• I wake up sleeping babies. This is exactly the opposite of my normal modus operandi. We bow to the real estate gods, no matter what time of day.
  • I am extremely short-tempered. Am I pregnant? No. But if you know me as a pregnant person, you will better understand this state of mind. I am stressed out. I lose it over little things. I am totally emotional. If I seem irrational, it's because I am irrational. Please don't feed the insanity. I need gentle words and soft strokes and lots of encouragement right now. I have a severe case of market madness.

Apr 29, 2010

Look who's walkin'

Lexi has finally started using her Christmas present:
a push toy that helps her walk.
It's so fun to see her toddle across the room.
She is figuring out how to navigate corners and
turn around.
We are looking forward to "real" walking,
which will probably come soon!
Go, Lexi, go!

Lexi is pretty proud of her new skill.
And yes, her face is always messy.
So is her hair.

We caught some Lexi steps on camera today.
(Warning: the video is a little long....)

Guessing game

Who can guess which item in these pictures is for sale?

It may not be the one you think.

Apr 28, 2010

One year older and wiser, too...

OK, I'll admit it. I'm 31. This isn't a milestone I am thrilled about, but I mark this birthday glad for the things I've learned (or re-learned) this year, such as:
  • I don't have to do it all -- at home, at church, at the boys' school, in my yard, or even in my head -- to be/appear/feel successful and fulfilled.
  • I can find joy in the little things, even when the big things are icky.
  • Sleep trumps everything.
  • I should laugh more.
  • My husband is truly my knight in shining armor.
  • I love the BYU TV channel.
  • Keeping Gavin alive requires the diligent attention of a concourse of angels.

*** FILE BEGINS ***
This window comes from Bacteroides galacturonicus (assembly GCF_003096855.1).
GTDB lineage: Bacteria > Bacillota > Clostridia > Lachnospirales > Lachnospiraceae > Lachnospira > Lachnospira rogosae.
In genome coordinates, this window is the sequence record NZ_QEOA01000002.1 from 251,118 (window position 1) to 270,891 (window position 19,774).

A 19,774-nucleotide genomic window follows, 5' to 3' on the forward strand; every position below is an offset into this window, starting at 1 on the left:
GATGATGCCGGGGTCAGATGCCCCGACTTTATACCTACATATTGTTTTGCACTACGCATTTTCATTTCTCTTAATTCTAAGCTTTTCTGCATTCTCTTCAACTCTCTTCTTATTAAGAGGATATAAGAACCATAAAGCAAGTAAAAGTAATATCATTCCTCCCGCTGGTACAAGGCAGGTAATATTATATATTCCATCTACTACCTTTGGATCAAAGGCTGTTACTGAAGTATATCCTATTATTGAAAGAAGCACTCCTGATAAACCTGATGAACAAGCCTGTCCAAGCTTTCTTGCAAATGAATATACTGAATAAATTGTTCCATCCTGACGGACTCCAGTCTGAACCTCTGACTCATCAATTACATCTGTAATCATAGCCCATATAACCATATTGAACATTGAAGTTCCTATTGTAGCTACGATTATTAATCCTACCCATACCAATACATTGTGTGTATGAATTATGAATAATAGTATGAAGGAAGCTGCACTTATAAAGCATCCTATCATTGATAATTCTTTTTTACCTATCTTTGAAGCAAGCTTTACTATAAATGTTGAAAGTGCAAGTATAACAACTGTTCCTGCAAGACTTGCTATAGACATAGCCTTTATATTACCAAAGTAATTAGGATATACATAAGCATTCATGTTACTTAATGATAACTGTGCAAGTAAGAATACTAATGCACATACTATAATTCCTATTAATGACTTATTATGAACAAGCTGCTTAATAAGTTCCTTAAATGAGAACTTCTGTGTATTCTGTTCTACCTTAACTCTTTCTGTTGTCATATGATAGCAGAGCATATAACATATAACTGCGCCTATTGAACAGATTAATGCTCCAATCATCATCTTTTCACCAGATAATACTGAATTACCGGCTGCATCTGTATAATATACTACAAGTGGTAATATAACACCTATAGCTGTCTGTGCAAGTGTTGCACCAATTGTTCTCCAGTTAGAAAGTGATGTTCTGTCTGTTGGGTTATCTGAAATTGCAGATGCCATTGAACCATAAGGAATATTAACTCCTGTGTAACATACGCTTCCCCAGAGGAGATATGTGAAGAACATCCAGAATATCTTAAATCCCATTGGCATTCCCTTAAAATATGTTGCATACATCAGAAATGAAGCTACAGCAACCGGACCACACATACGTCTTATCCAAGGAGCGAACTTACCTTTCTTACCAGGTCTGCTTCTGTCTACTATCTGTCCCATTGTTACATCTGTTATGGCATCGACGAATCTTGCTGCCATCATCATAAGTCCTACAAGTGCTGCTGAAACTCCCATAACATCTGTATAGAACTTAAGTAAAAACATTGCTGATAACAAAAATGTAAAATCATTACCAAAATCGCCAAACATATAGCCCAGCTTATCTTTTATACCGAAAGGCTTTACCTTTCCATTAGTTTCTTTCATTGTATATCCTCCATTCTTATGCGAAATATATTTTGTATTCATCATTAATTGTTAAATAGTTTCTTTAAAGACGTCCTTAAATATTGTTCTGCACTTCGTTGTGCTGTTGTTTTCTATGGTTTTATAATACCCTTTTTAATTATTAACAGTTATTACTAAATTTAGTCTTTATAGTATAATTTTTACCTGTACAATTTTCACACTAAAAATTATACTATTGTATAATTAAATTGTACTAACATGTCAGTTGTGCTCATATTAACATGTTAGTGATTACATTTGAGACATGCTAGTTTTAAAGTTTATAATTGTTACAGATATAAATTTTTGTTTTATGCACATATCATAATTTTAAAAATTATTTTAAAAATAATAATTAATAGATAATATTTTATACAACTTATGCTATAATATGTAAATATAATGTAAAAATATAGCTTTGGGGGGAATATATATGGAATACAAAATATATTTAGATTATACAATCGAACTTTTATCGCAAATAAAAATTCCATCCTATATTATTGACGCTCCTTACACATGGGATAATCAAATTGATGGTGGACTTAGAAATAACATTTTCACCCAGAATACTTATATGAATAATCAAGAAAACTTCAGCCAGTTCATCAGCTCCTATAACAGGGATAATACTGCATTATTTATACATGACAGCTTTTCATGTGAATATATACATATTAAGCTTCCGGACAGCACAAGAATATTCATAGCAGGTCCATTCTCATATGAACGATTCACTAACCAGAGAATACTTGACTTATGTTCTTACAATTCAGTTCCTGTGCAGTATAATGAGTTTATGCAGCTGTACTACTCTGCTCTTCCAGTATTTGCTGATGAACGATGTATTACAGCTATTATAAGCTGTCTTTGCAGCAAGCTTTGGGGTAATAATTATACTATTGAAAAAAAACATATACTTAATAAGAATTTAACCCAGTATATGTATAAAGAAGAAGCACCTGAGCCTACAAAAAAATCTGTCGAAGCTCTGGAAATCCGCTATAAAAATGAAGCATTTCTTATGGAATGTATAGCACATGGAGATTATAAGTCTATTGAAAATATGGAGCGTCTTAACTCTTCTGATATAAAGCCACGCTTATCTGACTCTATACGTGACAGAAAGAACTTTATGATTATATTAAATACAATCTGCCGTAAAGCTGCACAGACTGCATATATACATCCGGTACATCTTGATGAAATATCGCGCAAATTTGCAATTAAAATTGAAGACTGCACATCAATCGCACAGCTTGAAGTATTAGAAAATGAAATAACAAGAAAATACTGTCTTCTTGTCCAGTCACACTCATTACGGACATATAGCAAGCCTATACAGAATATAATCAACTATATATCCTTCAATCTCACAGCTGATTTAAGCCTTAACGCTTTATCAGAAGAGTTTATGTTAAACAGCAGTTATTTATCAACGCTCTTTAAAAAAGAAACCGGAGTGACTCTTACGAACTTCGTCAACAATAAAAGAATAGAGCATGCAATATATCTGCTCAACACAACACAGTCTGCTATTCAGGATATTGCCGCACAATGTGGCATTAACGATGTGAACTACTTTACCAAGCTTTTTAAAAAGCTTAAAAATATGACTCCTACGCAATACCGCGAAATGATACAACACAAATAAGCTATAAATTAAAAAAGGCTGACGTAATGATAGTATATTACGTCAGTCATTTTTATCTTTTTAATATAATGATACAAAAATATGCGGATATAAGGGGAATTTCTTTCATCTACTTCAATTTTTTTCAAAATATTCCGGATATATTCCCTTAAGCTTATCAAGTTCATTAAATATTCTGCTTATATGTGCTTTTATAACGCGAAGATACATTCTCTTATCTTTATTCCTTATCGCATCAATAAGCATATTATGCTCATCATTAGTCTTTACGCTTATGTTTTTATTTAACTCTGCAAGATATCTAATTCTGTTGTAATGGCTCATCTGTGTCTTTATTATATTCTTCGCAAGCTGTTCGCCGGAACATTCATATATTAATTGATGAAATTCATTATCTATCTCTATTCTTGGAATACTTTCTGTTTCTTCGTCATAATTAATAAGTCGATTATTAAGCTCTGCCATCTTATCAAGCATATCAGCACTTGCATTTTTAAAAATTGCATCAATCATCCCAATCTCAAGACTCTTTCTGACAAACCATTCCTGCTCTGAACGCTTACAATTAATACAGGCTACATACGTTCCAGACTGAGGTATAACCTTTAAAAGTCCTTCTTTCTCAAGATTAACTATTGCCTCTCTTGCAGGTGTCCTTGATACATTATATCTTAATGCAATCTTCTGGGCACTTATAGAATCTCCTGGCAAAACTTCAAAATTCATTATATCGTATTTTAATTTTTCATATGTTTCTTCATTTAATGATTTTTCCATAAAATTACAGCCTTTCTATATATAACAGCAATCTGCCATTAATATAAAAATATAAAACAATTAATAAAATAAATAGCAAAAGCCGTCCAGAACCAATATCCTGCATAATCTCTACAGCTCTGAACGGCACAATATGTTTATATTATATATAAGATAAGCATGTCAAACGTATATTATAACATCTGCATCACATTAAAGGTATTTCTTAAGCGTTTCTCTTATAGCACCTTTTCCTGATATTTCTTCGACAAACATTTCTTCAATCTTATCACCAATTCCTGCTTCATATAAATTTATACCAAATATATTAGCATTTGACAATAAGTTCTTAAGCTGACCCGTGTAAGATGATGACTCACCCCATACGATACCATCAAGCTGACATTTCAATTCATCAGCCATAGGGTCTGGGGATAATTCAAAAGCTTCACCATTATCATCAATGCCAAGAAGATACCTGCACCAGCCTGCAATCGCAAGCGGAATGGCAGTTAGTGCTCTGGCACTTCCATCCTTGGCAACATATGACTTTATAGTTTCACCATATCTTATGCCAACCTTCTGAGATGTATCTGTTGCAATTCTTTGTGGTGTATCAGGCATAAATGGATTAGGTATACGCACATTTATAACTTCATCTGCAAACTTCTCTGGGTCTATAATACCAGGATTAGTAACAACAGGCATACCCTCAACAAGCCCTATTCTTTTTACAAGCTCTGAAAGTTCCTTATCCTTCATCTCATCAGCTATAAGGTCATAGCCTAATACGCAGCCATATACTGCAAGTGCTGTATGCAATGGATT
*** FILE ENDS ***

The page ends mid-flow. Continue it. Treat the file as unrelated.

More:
• Losing my pregnancy weight is going to require a LOT of work.
  • I believe in miracles.
  • Texting is super fun.
  • Service and flowers and painted toenails and clean floors make me happy.
  • I can do hard things.
  • I love getting cards in the mail.
  • I should never ignore a spiritual call to action.
  • Age is really irrelevant.
I am so blessed. When I think about my life and my sweet little family (and my awesome extended family), I realize that life is really, really good. This is what I celebrate on my birthday.

Oh, and I also celebrate this delicious peanut butter pie. Wow. You've got to try it.

Apr 26, 2010

Sunshine on a cloudy day

Lexi and I went to get the mail this evening after a long, sad day. She was absolutely thrilled to be outside and riding in the wagon. She squealed and babbled and giggled so much that we did a couple of laps in the cul-de-sac and I let her play in the wagon while I picked up pine cones on the lawn.

As I watched her bask in the cool evening breeze, perfectly content in the moment, the lyrics of a favorite song drifted into my head:

I've got sunshine
On a cloudy day.
When it's cold outside,
I've got the month of May.
I guess you'll say,
What can make me feel this way?

My girl (my girl, my girl!),
Talkin' 'bout my girl...

(Here's a link to The Temptations,
in case you'd like to hear that little ditty.)

So thanks, Lexi, for turning my day around. And thanks to my cute Grandma (the one who knitted Lexi's sweater), whose birthday card and 20-dollar bill made me smile. Love you!

Apr 24, 2010

Silly Colorado...

This week brought the glorious news that Spring had finally redeemed Winter. Color began to peek out on the trees...